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Get Social or Get Lost? How the move to social is changing IT May 3, 2013

Posted by kristinamensch in Modern IT.

Human beings are social creatures. History has shown us that human beings have always had the need to express themselves and communicate their stories, ideas, and opinions with each other. Many advances in technology have enabled human communication and knowledge sharing over vast distances, but none have reached as many people in as short of a time as social computing. According to the McKinsey Global Institute’s report The Social Economy: Unlocking Value and Productivity Through Social Technologies, social site Twitter reached 50 million users after 9 months [10]. Comparatively, it took Facebook 1 year, the Internet 3 years, Television 13 years, and Radio 38 years to meet this user milestone. In October 2011, 1.2 billion global users visited a social networking site [1]. In a world where 1 out of every 5 minutes online are spent on social sites we cannot underestimate the power of value of social computing. As the world embraces social networking and social media as a valid and valuable forms of communication, so too must businesses. According to the HootSuite whitepaper, Organize Your Social Business, 79% of companies surveyed currently use or are planning a social media strategy and 40% of CEOs are looking toward social media initiatives to produce business value [6].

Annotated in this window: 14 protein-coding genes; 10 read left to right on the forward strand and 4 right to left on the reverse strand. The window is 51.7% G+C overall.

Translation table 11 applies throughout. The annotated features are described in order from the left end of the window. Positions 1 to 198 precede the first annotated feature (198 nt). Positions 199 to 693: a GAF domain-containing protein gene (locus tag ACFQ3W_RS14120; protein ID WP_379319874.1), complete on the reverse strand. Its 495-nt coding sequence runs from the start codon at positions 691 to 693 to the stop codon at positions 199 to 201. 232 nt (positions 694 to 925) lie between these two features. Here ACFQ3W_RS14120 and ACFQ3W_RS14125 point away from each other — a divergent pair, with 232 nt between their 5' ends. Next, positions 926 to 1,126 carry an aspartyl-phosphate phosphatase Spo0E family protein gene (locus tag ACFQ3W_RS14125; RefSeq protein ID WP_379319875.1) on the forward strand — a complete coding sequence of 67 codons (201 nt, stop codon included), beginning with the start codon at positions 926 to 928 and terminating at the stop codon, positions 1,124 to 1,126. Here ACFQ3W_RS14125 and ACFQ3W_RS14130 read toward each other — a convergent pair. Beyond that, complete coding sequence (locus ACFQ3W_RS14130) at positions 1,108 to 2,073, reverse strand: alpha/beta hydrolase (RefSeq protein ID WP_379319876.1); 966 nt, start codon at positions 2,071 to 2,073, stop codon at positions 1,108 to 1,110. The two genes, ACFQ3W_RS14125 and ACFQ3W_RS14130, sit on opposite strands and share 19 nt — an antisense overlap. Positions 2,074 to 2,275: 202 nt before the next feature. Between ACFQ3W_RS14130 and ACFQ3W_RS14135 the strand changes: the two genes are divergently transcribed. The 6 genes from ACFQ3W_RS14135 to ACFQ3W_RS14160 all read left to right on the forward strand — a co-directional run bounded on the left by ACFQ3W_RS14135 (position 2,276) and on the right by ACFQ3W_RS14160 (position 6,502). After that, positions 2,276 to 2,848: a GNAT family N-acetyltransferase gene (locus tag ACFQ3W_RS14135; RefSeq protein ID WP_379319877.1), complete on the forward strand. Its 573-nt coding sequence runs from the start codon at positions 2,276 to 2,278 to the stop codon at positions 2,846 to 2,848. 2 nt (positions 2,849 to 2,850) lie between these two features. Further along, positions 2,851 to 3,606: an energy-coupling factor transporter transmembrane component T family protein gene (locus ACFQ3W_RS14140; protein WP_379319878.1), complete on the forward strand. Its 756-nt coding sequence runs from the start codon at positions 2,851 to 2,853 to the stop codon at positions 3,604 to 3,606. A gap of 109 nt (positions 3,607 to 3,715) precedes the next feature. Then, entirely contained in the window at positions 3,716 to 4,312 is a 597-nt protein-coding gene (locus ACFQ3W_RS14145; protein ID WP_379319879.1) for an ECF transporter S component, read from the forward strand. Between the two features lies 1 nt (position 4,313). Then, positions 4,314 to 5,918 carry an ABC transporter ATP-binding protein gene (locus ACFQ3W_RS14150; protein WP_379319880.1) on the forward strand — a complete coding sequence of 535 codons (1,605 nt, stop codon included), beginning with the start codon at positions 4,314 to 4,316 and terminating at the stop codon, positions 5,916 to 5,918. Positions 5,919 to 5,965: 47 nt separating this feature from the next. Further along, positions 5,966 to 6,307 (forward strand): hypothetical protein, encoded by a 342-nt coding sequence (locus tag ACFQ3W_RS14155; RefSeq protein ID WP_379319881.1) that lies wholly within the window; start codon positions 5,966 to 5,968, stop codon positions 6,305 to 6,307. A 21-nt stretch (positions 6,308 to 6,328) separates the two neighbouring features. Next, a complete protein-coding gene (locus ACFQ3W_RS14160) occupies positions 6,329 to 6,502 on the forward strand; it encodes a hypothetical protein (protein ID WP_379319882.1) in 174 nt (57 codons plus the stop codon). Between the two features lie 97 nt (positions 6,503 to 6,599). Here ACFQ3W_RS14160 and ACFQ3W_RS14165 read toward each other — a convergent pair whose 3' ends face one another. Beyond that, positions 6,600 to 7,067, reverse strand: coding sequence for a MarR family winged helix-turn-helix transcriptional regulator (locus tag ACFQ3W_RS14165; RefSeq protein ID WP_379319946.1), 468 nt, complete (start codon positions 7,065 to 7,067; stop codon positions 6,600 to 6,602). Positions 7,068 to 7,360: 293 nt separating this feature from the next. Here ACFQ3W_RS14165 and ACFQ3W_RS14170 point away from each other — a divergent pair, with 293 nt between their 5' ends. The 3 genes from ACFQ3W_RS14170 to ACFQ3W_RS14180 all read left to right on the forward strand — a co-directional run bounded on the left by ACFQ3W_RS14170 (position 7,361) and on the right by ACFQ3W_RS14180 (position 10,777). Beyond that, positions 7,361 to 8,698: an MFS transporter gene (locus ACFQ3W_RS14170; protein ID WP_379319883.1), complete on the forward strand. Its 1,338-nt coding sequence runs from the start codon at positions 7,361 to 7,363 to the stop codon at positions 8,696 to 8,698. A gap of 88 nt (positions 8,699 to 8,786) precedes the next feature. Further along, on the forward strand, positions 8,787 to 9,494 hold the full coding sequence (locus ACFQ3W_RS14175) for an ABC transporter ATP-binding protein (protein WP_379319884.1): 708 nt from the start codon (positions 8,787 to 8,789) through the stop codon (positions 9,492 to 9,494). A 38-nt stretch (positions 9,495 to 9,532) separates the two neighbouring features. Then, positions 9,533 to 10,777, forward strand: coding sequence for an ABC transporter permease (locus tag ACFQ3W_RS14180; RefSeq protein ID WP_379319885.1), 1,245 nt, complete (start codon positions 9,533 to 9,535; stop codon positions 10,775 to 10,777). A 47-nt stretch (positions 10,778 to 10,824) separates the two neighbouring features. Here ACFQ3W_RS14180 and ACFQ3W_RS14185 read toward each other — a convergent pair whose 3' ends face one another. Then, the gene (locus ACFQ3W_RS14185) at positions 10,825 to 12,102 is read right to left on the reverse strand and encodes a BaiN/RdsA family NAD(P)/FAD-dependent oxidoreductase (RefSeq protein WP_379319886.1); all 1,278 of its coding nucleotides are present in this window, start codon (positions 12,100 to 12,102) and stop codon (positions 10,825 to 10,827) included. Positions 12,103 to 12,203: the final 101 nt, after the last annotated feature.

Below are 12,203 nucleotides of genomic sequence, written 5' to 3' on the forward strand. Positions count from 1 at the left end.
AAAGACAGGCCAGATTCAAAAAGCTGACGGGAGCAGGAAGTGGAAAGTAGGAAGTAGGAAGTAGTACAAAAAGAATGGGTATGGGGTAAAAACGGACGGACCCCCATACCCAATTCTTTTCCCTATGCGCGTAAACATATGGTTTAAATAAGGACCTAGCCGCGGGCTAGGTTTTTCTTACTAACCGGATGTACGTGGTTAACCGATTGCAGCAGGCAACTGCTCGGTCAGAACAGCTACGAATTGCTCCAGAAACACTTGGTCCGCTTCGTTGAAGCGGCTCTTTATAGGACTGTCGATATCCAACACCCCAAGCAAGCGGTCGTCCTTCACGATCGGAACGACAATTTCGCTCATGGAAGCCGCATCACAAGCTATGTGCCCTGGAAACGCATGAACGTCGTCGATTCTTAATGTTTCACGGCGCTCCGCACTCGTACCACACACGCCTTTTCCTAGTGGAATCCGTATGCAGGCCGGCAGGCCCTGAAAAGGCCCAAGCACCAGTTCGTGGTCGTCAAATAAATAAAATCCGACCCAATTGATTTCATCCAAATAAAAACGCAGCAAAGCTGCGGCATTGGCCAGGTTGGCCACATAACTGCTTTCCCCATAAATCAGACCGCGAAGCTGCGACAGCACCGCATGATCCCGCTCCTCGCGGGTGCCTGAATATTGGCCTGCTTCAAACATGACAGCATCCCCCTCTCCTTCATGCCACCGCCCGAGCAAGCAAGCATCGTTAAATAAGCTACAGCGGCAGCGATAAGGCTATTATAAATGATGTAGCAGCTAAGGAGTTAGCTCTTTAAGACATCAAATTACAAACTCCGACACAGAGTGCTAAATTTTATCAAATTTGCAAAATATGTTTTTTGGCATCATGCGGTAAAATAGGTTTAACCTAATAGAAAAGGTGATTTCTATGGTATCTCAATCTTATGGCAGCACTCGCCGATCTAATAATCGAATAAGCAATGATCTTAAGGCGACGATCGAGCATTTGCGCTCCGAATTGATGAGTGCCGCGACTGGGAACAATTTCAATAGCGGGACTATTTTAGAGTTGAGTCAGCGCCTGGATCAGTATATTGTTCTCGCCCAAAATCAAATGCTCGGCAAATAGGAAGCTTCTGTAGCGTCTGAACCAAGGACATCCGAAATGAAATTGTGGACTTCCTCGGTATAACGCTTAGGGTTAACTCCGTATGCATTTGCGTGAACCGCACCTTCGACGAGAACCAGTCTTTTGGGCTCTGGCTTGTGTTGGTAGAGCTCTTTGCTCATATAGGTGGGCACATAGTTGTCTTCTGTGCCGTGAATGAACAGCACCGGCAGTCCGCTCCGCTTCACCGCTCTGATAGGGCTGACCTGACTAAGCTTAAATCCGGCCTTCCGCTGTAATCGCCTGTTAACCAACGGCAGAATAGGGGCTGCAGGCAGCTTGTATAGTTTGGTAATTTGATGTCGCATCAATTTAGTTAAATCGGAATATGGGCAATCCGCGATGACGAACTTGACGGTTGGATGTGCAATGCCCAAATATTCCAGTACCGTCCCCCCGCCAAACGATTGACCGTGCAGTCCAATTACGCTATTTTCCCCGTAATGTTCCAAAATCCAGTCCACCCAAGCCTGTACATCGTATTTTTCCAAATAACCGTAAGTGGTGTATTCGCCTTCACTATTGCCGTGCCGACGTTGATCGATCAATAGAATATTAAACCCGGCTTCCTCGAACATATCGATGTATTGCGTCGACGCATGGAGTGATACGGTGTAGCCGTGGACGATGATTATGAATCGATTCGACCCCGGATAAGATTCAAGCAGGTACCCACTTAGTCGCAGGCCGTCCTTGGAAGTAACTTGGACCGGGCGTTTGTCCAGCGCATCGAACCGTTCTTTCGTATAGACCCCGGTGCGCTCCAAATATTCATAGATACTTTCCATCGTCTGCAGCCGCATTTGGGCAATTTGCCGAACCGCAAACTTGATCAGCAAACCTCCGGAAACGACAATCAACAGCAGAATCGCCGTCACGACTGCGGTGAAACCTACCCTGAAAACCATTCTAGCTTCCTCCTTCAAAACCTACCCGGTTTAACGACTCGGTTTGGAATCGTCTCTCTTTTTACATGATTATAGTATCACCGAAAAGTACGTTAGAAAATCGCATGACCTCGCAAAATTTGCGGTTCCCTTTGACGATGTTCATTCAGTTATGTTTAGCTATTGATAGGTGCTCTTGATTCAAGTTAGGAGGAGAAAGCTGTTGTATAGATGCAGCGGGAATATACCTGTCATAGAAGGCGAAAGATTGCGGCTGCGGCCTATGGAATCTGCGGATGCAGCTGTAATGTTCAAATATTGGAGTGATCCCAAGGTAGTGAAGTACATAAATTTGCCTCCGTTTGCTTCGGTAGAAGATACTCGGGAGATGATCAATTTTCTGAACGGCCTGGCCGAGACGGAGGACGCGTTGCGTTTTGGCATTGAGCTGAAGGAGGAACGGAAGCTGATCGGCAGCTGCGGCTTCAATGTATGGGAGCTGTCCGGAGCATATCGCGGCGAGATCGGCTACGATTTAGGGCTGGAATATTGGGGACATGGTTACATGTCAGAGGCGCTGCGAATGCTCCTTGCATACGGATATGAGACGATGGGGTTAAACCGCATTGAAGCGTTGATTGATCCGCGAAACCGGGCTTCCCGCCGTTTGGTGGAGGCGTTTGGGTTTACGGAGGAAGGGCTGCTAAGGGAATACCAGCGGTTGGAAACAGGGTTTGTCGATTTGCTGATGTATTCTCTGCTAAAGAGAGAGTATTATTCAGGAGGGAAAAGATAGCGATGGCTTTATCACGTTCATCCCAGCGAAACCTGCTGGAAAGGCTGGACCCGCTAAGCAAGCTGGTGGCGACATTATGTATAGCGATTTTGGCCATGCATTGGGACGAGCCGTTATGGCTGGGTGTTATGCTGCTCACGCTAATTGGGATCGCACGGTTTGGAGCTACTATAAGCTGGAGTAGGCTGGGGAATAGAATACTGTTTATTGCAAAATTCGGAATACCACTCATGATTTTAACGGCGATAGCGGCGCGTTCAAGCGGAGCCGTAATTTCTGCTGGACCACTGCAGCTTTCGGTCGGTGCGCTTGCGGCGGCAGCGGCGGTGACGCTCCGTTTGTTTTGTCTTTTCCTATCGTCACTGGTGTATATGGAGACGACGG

According to IBM, social business “embeds social tools, media, and practices into the ongoing activities of the organization – enabling individuals to connect and share information and insights more effectively with others, both inside and outside the organization” [7]. Any person active on social media sites is able to see that companies representing many different industries have an active presence on these sites. These companies have been successfully using social media to reach consumers with advertising and marketing materials, customer support, and even recruiting. These first attempts at integrating social media with business are a good start and are providing important value to organizations. Social maturity, however, would include implementing an enterprise wide social strategy that is monitored and maintained to provide business value in all aspects of business not just the initial adoption use cases of sales and marketing. The McKinsey Global Institute estimates that there is a potential added business value of over $1 trillion over the entire business enterprise that can be reached through social business [10]. Companies must plan and prepare a social strategy to keep up with the quickly evolving social world.